What different uses do we assign to salted butter versus unsalted butter?
1The only real advantage to salted that I'm aware of is that the salt acts as a preservative; even if you're just spreading it on toast, you can always hit it with a slight sprinkle of salt if you really think it needs it.– JoeApr 6, 2011 at 4:25
3Unsalted butter sprinkled with salt and salted butter offer two very different experiences. One is sweetly bland with distinct hits of strong saltiness, and the other tastes like butter.– CalebApr 6, 2011 at 19:00
Salted butter is good only for spreading on toast. In all other cooking applications, without exception, you want to use unsalted butter. For one, the addition of salt in some contexts (particularly baking) will affect chemical reactions, so you want to control how much salt is being used. For another, and more importantly in most applications, using salted butter means you will have less control over actual seasoning.
We keep both salted and unsalted butter at home. Salted, as I noted, is for toast only really.
+1: Salted butter is like self-rising flour. You can use it, and hope that the extra ingredient is present in the quantities you need, but you shouldn't rely on hope when you're cooking. Apr 6, 2011 at 15:29
1Recipes generally specify "unsalted butter" when that's what the author intends; I've always understood "butter" as an ingredient to mean salted. Apr 6, 2011 at 19:11
2@Satanicpuppy, that's a little like saying that you should never use baking powder, you should use only sodium bicarbonate so that you can control the level of acid yourself. If you know how salty a particular brand of salted butter is, either from experience or just by tasting it, you can effectively adjust the amount of other salt to compensate. Apr 6, 2011 at 19:20
1@caleb: But you're still guessing. Why guess when you don't have to? Apr 6, 2011 at 19:33
4@Satanicpuppy, you're effectively guessing when you add an exact amount of salt to a dish. Obviously, you're not guessing at the actual amount of salt, but you are guessing at the degree to which that precise amount will impact the flavor of the dish. You might know what amount to use from experience, just as I know from experience that I can simply reduce the salt by about 3/8 tsp per stick of butter if I'm using salted butter to get similar results. Other than that, the best way to know if a dish is properly seasoned is to taste as you go. Apr 6, 2011 at 19:46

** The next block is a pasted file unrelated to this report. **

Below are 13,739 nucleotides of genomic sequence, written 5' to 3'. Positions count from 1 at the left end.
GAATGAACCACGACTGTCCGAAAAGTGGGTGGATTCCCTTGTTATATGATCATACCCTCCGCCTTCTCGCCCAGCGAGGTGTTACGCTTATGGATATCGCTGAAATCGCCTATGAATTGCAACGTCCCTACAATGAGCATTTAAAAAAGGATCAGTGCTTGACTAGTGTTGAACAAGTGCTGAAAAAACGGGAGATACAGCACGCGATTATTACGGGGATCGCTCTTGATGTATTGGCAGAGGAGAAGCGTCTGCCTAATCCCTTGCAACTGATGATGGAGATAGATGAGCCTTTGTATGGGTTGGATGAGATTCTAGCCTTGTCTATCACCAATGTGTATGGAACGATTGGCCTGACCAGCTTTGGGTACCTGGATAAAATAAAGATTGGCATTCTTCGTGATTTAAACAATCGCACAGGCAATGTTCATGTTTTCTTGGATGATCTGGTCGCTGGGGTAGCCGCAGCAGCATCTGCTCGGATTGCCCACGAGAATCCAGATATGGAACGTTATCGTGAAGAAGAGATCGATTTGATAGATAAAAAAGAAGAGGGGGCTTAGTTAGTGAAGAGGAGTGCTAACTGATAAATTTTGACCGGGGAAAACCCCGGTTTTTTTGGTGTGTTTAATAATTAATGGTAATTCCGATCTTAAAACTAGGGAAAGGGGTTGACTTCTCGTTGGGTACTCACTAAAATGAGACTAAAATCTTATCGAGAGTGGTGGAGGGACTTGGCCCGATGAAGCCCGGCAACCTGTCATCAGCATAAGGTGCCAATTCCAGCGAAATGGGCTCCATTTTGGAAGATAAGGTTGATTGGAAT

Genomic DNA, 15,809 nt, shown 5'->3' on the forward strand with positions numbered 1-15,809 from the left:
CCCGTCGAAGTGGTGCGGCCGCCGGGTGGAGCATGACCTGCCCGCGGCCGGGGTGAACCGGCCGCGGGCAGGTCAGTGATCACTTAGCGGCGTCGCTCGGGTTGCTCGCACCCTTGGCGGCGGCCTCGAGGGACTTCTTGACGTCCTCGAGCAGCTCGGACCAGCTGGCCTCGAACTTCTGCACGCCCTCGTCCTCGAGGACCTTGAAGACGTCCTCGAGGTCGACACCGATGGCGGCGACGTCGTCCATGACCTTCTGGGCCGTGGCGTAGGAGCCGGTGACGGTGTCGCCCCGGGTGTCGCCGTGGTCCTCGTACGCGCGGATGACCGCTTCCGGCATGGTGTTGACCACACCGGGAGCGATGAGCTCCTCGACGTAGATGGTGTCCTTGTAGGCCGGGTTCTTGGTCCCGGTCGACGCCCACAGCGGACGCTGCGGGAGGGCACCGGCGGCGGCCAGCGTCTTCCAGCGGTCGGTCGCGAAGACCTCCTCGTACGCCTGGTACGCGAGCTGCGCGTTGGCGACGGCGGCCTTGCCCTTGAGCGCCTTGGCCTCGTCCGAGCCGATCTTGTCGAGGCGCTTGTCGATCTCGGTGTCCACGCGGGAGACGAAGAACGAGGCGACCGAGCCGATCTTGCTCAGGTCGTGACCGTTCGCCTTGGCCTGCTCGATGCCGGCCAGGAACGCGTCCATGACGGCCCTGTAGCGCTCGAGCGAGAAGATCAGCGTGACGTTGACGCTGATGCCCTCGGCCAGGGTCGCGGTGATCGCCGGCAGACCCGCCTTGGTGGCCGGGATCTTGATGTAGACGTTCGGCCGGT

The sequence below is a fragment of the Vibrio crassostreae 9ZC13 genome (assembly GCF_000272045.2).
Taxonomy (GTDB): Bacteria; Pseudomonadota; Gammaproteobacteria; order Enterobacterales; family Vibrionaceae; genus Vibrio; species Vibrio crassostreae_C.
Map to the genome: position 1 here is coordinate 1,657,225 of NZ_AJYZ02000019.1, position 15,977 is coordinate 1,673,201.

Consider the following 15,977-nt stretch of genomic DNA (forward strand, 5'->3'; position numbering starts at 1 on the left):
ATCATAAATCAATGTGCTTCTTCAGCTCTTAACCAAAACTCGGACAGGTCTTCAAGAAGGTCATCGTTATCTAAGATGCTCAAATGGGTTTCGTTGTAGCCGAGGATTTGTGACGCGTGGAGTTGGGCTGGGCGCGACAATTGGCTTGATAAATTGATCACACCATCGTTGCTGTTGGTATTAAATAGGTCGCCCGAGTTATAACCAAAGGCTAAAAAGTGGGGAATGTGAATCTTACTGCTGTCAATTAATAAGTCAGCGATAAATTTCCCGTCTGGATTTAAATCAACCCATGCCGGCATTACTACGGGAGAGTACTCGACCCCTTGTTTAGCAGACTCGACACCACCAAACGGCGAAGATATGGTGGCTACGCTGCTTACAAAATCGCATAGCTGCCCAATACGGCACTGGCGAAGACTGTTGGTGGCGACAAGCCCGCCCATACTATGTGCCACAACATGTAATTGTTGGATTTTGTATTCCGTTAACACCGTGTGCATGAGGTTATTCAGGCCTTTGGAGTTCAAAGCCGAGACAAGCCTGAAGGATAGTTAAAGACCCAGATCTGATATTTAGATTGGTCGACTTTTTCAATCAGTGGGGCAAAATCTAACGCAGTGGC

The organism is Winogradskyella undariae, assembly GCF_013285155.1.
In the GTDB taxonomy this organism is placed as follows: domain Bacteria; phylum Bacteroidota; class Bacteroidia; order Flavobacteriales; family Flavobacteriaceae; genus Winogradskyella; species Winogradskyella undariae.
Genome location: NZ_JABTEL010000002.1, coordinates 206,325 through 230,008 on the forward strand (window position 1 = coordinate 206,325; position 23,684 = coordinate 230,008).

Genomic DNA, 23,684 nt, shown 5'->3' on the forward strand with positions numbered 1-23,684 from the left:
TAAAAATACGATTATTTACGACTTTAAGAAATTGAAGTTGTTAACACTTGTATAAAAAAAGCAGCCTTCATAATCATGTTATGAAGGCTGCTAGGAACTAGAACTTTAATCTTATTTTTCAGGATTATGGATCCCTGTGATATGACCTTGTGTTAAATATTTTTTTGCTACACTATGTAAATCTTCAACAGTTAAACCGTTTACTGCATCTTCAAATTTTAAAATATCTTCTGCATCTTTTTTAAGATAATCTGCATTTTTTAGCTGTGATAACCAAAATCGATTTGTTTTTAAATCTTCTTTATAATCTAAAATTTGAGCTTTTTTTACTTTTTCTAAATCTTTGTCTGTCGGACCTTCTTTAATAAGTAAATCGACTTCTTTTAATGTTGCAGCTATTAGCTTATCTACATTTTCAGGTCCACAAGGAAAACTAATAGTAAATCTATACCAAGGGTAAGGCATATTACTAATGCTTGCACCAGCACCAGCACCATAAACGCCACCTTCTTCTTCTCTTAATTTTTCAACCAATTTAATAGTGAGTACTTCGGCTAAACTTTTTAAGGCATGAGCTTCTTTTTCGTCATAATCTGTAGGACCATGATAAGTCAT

In the UK most butter is salted and just labeled butter. Most people use this for everything, unless a recipe calls for unsalted butter particularly. I assume our baking recipes take that into account, but lots of our baked goods, eg shortbread, wouldn't taste right without it.
The short answer is that unsalted butter is for cooking with, salted butter is for spreading on things (biscuits, pancakes, etc.). Salted butters vary in the amount of salt they contain, so when cooking you should use unsalted butter and control the salt level yourself.
I believe I've heard that in some parts of Europe salted butter isn't even sold. If you want to butter your croissant, you use unsalted butter and sprinkle a touch of salt for flavor.
Well, you can assign whatever uses you want, of course. But in general, unsalted butter is used anywhere that you can't or shouldn't taste for saltiness, or where you want to avoid the salt, and salted for anything that you prefer it on, or where there's no worry about getting too much salt without knowing it. This is because the saltiness varies so much with salted butter, so you never know how much salt you're getting.
Of course, lots of people use unsalted butter for most everything--many prefer it on fresh bread, for example--and there are plenty of people who don't worry about using salted butter for everything either.